Fungus infection of toenails afflicts approximately 30 million Americans. It is most prevalent after age 40, but may also infect younger individuals and children. Often, people are not aware of the fungal infection, because the condition is generally painless, and it takes many years for the nails to become deformed.
Some fungal toenails begin after trauma causes bleeding under the nail. Another cause is chronic athlete’s foot, which is a fungal infection of skin. The skin fungus eventually spreads to the nails. Once the nails are infected, they become a reservoir of the fungus, leading to persistent athlete’s foot. Factors that increase susceptibility to fungal toenails are hot humid weather, sweaty feet, poor circulation, diabetes and immunocompromised states.
Signs of onychomycosis
- Separation of the end of the nail from the nail bed
- Malodorous, soft, yellow material beneath the nail
- Thickened, yellow nails
- Chronic athlete’s foot
Onychomycosis is contagious and should be treated. It will not resolve by itself. Although fungal nails were difficult to treat in the past, current medications and treatment protocols can successfully cure the condition.
At Advanced Foot & Ankle Clinic, Dr. Silvers prefers to begin patients on a topical fungicidal nail lacquer called Formula 3.
Formula 3 is an oil-based nail lacquer that contains an active anti-fungal ingredient called Tolnaftate. Tolnaftate has been FDA-approved for over 50 years. Formula 3 has patented technology to make Tolnaftate oil soluble and can now penetrate the nail.
Our ½ oz. bottle will treat the nails for at least 3-4 months.
Formula 3 is an oil and requires no drying time. It is odorless and does not stain. It is absorbed by the nail in seconds. It is recommended to apply to the product and massage into the nail.
Oral anti-fungal drugs have revolutionized the way we treat fungus infections of the nails. Based on extensive experience with available oral fungicides, our doctors have chosen to prescribe Lamisil® tablets, because Lamisil® offers our patients a very high success rate.
Good foot hygiene can help you avoid fungus infection of the toenails.
- Do not walk barefoot in public areas such as pools, showers or locker rooms.
- Keep the toenails trimmed short so the fungus cannot latch on to unattached portions of nail.
- Keep the feet dry. Dry carefully between the toes after bathing and use a foot powder if your feet sweat a lot.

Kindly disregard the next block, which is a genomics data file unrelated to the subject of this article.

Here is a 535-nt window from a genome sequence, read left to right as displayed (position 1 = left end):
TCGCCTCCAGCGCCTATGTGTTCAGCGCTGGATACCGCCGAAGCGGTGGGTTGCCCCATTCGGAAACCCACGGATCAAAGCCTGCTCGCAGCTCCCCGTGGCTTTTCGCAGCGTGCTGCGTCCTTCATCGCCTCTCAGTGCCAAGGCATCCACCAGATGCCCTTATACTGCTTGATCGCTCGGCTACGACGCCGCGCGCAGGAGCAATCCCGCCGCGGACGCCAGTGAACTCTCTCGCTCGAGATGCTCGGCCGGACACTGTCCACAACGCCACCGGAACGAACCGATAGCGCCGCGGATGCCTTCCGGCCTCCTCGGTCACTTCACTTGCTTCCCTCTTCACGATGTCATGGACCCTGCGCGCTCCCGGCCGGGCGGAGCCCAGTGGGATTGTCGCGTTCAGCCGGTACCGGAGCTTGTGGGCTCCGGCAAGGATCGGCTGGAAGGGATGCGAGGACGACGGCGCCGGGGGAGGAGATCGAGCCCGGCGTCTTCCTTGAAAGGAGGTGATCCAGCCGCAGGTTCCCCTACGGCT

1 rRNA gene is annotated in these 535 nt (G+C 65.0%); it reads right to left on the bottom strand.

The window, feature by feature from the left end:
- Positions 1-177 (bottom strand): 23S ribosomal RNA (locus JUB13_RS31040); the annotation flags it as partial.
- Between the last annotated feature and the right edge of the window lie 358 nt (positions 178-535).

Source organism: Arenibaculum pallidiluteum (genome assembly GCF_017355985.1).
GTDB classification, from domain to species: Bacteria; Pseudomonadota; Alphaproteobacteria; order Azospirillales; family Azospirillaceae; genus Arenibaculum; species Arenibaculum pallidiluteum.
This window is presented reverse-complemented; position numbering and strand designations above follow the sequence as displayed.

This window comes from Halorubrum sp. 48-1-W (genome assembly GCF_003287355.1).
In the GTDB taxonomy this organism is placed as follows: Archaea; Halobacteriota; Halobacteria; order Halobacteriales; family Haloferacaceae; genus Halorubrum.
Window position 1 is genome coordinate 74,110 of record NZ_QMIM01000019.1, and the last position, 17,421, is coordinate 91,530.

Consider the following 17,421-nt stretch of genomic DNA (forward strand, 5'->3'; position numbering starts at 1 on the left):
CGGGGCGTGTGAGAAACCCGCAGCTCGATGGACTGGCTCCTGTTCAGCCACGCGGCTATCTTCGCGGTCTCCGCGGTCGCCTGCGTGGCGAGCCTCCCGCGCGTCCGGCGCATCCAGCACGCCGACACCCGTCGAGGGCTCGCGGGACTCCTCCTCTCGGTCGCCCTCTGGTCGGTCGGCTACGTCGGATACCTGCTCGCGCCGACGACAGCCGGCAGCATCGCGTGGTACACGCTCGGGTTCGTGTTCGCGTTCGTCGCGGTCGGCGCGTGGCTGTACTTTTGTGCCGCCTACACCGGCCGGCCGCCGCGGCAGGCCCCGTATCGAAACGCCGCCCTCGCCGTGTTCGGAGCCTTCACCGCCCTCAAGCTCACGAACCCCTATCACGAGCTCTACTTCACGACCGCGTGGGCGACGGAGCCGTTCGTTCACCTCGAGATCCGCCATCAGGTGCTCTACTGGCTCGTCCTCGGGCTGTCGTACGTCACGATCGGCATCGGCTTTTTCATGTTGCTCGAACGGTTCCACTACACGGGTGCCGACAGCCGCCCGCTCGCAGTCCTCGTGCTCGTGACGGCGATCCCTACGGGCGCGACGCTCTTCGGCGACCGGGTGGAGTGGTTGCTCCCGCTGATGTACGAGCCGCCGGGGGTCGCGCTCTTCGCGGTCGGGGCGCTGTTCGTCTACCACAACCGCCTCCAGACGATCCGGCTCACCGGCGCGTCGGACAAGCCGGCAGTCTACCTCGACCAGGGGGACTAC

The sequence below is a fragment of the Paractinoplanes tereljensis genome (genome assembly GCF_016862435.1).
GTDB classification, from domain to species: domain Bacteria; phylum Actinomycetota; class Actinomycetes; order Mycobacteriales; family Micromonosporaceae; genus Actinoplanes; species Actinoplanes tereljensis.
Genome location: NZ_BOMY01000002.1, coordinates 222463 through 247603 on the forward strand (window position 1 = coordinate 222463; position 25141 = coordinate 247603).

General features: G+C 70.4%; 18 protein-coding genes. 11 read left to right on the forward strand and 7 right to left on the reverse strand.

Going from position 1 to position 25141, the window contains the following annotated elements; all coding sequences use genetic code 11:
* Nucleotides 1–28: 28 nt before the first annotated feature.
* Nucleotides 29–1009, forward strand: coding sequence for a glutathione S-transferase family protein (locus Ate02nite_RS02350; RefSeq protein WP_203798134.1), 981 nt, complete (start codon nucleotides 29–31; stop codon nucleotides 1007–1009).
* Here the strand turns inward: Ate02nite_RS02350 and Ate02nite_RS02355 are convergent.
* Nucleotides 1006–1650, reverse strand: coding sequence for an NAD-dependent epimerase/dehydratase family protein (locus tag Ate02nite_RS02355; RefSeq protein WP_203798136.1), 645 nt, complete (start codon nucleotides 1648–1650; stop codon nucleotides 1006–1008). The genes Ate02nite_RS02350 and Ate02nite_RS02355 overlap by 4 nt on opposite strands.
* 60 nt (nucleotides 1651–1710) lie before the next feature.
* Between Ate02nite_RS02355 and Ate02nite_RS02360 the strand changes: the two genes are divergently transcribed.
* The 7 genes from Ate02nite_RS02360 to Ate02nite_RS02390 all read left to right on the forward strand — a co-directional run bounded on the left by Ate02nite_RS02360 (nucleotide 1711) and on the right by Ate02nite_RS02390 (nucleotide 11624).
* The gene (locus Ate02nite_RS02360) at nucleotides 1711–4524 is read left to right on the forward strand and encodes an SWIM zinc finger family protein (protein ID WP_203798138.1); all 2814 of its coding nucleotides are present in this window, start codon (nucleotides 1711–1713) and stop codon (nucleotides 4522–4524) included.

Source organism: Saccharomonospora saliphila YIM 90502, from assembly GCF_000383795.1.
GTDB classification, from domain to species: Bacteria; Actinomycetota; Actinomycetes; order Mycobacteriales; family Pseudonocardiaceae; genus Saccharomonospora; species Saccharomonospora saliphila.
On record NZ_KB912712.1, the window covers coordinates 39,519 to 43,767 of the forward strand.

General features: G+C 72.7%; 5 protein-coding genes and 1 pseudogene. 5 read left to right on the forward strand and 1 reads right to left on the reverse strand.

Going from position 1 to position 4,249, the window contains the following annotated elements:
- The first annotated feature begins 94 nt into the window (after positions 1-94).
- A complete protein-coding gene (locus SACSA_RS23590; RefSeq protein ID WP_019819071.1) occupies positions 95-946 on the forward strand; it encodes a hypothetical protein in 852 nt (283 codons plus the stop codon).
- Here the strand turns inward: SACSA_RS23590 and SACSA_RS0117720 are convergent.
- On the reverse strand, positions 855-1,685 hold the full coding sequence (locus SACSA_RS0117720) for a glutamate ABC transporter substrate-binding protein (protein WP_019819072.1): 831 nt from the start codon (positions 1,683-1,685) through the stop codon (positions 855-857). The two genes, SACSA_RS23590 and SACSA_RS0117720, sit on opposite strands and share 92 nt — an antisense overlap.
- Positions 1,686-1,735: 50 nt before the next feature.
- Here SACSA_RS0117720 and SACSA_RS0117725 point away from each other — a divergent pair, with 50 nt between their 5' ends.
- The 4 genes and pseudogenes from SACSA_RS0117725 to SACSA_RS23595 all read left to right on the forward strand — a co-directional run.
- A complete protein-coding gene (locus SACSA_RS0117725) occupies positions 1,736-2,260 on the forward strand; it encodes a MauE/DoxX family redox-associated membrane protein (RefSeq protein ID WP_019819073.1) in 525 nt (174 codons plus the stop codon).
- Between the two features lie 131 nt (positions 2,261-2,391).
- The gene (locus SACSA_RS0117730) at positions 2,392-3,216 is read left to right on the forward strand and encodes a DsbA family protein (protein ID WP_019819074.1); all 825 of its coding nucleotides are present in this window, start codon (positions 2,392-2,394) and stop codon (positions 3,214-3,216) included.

- Wash the feet daily, especially between the toes.
If you have questions or would like to discuss the treatment of toenail fungus, please contact Advanced Foot and Ankle Clinic in McKinney and Prosper, TX.
A toenail becomes ingrown when the side or sides of the nail plate begin to irritate and cause pain to the adjacent nail fold. Unless that patients suffers from a nerve condition such as neuropathy, ingrown toenails are painful. Other associated findings may include redness, swelling, drainage, red streaking from the base of the toe towards the foot, and sometimes an odor.
The cause of ingrown toenails are numerous. Blunt trauma to the top of the toenail may force the edges of the toenail into the inner or outer sides of the adjacent nail folds. Repetative micro traumas such as tight fitting shoegear can force the toenail into the nail folds over time. Thick, fungal toenails can also become ingrown a toenail plate become disfigured as the fungal toenail infection progresses. Improper trimming of nails may leave a spike of nail in the corners that is prone to dig into the nail fold as the toenail grows out. Often, teenages pick and/or peel at their toenails and this can lead to nail fold irriation that can turn into an infection.
If you suspect that you may have an ingrown toenail, the best thing to do is to see a foot and ankle specialist. The physicians at Advanced Foot and Ankle Center have years of experience intreating ingrown toenails. Both physicians can offer different options based on the severity of the ingrown toenail(s).
If you cannot get into Advanced Foot and Ankle Center to see Dr. Silvers promptly, there are some things that you can do at home to begin treatment. These include applying a triple antibiotic ointment to the ingrown portion of the toe and soaking the foot in espsom salt, vinegar and warm water. Please be advised that this is not a substitute for medical treatment of your ingrown toenail.
Medical treatment for ingrown toenails include procedures that include removing the side of the nail plate or the total nail plate and either allowing it to grow back to perminant procedures that prevent the nail plate from growing back. If the nail fold needs to be remodeled, various soft tissue procedures can also be performed when needed.
Permanent treatment of an ingown toenail is called a matrixectomy. The nail root is referred to as the nail “matrix” and “ectomy” means “removal of.” When a matrixectomy is performed by the physicians at Advanced Foot and Ankle Center, it can be done with either chemicals that destroy the cells in the nail root, or the nail root can be cut out surgically. 98% of the time, chemicals are used to destroy the nail matrix at Advanced Foot and Ankle center. The physicians at Advanced Foot and Ankle Center reserve surgical removal of the nail matrix for cases where there is regrowth after a chemical matrixectomy.